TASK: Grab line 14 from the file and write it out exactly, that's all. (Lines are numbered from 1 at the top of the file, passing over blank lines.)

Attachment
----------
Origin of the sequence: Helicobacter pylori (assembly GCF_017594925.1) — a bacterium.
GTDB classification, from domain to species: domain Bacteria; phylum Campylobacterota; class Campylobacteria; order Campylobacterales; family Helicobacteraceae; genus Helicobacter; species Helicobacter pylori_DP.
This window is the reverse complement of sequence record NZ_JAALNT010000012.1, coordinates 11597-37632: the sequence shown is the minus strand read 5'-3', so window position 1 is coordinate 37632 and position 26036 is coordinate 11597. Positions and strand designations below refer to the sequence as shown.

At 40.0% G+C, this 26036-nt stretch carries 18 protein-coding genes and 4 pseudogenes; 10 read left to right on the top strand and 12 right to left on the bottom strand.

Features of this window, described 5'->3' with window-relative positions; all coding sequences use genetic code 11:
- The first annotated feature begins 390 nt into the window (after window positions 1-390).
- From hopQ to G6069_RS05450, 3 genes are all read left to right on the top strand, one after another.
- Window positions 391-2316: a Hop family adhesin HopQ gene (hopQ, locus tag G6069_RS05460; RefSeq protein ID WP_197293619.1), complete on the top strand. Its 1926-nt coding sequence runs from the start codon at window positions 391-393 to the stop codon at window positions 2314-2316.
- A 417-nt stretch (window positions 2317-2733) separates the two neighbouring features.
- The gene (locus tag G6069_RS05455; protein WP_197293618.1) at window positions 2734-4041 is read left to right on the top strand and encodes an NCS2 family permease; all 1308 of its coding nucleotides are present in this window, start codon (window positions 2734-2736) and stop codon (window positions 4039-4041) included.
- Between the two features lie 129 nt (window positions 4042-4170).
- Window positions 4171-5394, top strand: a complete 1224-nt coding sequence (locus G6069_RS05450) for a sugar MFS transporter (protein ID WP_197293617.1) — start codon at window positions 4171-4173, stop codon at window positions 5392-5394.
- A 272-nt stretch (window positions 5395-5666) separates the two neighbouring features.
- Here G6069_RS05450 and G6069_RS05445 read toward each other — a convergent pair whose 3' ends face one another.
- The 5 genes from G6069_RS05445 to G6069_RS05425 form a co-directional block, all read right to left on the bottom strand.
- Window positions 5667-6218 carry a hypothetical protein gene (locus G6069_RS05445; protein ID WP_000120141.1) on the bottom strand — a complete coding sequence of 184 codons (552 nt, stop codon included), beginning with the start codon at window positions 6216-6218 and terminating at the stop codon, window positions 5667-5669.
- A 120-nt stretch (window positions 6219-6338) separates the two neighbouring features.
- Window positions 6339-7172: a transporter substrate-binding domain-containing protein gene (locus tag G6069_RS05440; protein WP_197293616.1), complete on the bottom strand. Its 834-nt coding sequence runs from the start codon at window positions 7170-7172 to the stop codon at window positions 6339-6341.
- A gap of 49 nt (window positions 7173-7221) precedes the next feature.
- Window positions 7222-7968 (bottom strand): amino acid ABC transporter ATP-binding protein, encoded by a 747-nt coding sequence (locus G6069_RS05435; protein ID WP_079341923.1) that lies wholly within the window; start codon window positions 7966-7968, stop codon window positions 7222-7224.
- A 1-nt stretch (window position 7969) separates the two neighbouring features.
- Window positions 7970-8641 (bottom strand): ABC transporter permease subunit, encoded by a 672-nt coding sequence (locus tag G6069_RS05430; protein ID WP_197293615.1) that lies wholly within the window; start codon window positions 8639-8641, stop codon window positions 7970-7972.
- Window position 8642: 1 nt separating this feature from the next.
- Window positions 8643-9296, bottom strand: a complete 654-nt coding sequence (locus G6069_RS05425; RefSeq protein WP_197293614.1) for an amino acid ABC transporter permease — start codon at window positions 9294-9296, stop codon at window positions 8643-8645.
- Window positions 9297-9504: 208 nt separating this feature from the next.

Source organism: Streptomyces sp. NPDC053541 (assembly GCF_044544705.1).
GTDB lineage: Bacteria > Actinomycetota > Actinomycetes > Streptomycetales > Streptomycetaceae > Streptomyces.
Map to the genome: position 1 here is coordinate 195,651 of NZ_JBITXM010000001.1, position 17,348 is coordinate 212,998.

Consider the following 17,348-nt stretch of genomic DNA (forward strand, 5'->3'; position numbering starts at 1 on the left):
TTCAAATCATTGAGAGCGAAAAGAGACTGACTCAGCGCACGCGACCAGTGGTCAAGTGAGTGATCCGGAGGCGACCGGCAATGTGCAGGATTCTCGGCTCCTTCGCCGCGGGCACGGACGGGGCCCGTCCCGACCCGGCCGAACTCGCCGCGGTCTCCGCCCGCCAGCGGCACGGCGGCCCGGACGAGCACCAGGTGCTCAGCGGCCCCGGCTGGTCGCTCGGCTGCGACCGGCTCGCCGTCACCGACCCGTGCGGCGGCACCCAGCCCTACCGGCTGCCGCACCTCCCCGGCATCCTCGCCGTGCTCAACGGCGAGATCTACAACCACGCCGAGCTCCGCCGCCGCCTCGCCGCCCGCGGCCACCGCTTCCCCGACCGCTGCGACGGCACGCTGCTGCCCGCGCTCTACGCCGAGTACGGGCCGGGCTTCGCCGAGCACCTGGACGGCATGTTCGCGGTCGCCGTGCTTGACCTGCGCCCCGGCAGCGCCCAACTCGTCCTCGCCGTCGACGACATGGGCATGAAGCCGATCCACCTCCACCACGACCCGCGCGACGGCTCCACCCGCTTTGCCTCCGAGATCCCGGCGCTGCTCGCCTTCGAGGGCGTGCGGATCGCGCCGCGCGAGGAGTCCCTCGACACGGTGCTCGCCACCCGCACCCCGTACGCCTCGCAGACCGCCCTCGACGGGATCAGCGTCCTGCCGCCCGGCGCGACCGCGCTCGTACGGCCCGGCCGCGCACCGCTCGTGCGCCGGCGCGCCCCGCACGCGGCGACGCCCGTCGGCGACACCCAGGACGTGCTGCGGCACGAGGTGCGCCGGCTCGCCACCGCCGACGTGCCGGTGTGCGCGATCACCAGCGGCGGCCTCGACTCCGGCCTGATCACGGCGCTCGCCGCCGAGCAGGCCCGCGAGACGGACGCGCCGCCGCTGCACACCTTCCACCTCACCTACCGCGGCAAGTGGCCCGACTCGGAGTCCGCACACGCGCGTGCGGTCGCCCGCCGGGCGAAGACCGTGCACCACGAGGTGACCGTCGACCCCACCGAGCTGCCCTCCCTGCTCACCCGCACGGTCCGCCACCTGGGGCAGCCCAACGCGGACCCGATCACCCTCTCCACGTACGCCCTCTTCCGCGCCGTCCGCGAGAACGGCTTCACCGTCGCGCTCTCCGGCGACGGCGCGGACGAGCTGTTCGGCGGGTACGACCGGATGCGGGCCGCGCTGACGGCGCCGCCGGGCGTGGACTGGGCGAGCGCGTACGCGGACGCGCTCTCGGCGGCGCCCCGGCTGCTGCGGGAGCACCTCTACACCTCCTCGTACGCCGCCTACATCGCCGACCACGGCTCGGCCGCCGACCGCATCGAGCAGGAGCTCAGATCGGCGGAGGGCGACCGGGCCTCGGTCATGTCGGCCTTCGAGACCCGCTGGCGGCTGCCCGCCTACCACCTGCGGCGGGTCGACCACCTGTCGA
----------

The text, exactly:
- Here G6069_RS05450 and G6069_RS05445 read toward each other — a convergent pair whose 3' ends face one another.